WHEN THE parlor door opened, seven pairs of eyes gazed curiously at the white-faced woman who emerged, pressing a handkerchief to her brow.
“Oh,” she mumbled. “Oh dear. Oh dear.” She staggered across the entrance hall and out the main door.
The elderly lady who had introduced herself as Felicia turned to the remaining applicants, ensconced on wooden benches set against the walls. “Which of you is next?”
A stiff-backed, reed-thin woman stalked to the parlor door. “Miss Blimpstone,” she announced imperiously.
Felicia scuttled ahead of her to make the introduction, and the door closed again.
My heavens, Jane Ryder thought, tugging her shabby portmanteau closer to her knees. Since her arrival, four other applicants had stumbled away in similar fashion. The mysterious employer must be a tyrant of the first order.
“What do you suppose is going on in there?” whispered the nervous young woman seated beside her. “I thought this was to be an interview for a secretarial position.”
“Of course it is,” Jane assured her. “Were you sent by the Farbes Agency, too?”
“I came from Simon and Sillaright. They have always placed me well before, but only in temporary positions. Not many employers will take on a female for more than a fortnight.”
Jane nodded. She had yet to find a position for even so brief a period and still owed Mrs. Tucker for a week’s lodging. The widow had turned her out that very morning in favor of a boarder with ready cash.
She glanced at the women sitting on the bench across from her. All were staring fretfully at the parlor door, as if expecting it to burst into flames.
Jane rather wished that it would. A bit of fire and brimstone would send the others scampering, leaving the field to her. She’d been the last to arrive, after lugging all her worldly possessions for three miles in a sleet storm, and feared that another candidate would secure the job before it was her turn to be interviewed.
At this point she didn’t care if it was Satan himself holding court inside that parlor. Better a warm night in hell than the one she faced on the icy streets.
She sat a little straighter on the hard bench, willing steel into her spine. Perhaps it had been a mistake coming to London, but there was no going back now. And surely she was overdue for a helping of good luck.
The Farbes Agency had not sent her out for a single interview since she registered with them a month ago. Nor did they have one for her today, until she bullied her way past the clerks and bearded Mr. Farbes in his office. A kindly, rather befuddled man, he apologized profusely for neglecting her.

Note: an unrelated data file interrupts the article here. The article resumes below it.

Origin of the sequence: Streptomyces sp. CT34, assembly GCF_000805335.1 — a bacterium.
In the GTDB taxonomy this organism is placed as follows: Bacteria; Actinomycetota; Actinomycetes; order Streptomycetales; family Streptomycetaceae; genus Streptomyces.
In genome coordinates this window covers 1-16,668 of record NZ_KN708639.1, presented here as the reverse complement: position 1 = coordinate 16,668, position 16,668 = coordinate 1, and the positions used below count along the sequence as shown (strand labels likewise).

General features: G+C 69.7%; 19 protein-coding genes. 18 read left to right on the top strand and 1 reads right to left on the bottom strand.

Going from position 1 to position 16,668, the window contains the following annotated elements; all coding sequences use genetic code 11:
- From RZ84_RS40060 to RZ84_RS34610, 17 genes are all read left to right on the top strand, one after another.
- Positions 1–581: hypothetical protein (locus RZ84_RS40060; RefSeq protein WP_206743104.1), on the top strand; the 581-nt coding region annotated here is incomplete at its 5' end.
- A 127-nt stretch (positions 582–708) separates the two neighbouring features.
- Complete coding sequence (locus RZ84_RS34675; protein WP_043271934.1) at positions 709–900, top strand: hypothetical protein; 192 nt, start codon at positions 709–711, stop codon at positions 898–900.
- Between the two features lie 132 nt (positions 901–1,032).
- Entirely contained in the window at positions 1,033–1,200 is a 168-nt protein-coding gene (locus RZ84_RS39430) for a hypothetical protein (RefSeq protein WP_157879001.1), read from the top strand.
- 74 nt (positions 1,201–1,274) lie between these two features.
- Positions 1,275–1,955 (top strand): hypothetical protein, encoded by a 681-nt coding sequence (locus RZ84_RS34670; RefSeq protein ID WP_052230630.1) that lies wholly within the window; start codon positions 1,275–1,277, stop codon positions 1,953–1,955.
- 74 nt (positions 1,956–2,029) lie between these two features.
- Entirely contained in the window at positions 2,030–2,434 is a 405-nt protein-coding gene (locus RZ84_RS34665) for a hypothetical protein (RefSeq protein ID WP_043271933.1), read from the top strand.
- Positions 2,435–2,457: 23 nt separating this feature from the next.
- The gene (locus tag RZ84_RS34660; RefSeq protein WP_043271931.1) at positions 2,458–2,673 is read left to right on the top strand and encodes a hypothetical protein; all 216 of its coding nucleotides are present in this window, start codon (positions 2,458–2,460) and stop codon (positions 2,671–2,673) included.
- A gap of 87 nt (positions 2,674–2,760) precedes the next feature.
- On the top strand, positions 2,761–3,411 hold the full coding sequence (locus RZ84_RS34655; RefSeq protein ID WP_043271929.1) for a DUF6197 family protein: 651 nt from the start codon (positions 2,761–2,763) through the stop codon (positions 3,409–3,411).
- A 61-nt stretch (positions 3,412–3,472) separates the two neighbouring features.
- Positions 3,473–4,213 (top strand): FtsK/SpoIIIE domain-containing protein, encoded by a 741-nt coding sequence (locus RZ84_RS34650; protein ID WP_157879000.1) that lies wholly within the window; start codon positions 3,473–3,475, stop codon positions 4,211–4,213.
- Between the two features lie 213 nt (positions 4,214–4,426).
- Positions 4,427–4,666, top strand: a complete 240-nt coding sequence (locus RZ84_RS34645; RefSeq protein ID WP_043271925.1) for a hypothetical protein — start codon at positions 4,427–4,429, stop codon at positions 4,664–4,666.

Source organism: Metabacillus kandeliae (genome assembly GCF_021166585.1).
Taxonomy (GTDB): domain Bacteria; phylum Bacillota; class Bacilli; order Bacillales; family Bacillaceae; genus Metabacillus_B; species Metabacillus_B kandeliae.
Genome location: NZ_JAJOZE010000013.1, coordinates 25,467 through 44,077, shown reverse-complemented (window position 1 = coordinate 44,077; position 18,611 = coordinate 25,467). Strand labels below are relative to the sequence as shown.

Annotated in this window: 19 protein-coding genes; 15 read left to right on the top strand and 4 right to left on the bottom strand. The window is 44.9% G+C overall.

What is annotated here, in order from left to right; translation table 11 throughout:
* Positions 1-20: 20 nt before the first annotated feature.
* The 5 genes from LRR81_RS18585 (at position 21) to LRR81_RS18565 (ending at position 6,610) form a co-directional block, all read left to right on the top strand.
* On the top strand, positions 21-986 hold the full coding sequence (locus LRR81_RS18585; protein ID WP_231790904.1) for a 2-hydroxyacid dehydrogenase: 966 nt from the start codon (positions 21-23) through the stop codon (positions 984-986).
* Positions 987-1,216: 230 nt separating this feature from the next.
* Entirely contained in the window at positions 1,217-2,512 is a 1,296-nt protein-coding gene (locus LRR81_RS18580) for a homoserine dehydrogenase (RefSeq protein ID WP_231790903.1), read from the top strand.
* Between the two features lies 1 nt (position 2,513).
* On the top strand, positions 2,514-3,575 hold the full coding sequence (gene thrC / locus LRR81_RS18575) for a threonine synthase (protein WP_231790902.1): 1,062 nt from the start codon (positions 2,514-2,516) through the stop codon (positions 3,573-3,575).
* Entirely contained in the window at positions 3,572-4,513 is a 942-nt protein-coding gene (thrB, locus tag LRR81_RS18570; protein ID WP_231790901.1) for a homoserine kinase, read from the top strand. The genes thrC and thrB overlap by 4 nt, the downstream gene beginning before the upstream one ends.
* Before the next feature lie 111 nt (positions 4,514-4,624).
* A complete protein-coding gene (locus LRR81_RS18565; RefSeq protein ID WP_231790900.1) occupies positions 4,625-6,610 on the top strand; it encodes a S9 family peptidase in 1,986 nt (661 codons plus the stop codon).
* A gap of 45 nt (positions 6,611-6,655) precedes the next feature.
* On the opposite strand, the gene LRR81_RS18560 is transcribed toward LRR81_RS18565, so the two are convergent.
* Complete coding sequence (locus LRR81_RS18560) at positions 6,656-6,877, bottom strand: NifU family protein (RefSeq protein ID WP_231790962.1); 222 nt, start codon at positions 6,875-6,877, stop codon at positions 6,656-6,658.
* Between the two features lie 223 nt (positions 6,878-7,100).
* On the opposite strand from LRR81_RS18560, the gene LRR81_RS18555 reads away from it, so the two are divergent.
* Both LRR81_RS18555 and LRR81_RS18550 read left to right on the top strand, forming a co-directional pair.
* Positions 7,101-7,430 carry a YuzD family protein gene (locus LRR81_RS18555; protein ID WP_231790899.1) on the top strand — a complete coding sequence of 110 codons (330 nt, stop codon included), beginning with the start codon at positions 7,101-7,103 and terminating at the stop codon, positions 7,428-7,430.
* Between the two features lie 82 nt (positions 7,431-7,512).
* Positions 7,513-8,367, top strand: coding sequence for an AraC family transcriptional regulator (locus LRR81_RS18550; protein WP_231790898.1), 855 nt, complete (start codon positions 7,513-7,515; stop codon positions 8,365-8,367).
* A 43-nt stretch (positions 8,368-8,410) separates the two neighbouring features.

“But, Miss Ryder, there are so few positions to be had in December,” he had said. “With the gentry gone to their country estates for the holidays it is quite impossible to turn up anything appropriate. Could you come back in a few weeks, when Parliament is seated?”
“No I could not,” she replied. And when she refused to be budged, demanding that he search his files for even the most inconsequential of openings, he reluctantly pulled a folder from his drawer and spread it open on the desk.
“In the normal course of things,” he said, “I’d not wish to be involved with this matter. You may be sure I have sent no one to apply for the position. Disreputable business!” Shuddering, he dipped his pen in the ink pot. “But if you insist, Miss Ryder, I shall give you the direction. For all I know, the position may have been filled long since, but this is all I have to offer at the moment.”
Now she was here, and the position had obviously not been filled. Whatever that position was. She had rushed off before thinking to ask for details. Impulsiveness has already got you in a great load of trouble, she scolded herself. One day it will be the death of you, my girl.
The parlor door opened with a groan of metal hinges, and Miss Blimpstone stomped out, her narrow cheeks clenching and unclenching as if she were sucking on a lemon. “Leave now if you know what’s good for you,” she advised contemptuously. “Spare yourselves the indignity I have just endured.”
Two applicants, including the girl who had spoken to Jane, leapt to their feet and followed Miss Blimpstone. Jane crossed her fingers for luck. Only three to go, and then she would have her chance.
In the next half hour, Felicia called them in one by one. All emerged whiter than paper or blushing furiously. They shook their heads at Jane as they walked past, a silent warning to escape while she could.
She straightened her skirts, waiting eagerly to be summoned. It’s only the two of us now, she told the mysterious figure behind the door. Whatever it requires, I must find a way to make you keep me.
Felicia beckoned then, inquired her name, and led her into a large, cluttered room lit only at the far end by two braces of candles and a flickering fire. Heavy tapestries lined the walls, and curtains of deep crimson velvet hung over the window. Jane wove among chairs, sofas, and claw-footed tables strewn with knickknacks, following Felicia on shaky legs.
Near the hearth was a small figure huddled in a Bath chair. Rather like a spider in its web, Jane thought, able to distinguish only a shape outlined by the flames behind it. A long-fingered hand with painted nails raised a lorgnette.
“Jane Ryder, is it?” The voice rang clear as a brass bell. “Not much of a name, Jane Ryder.”
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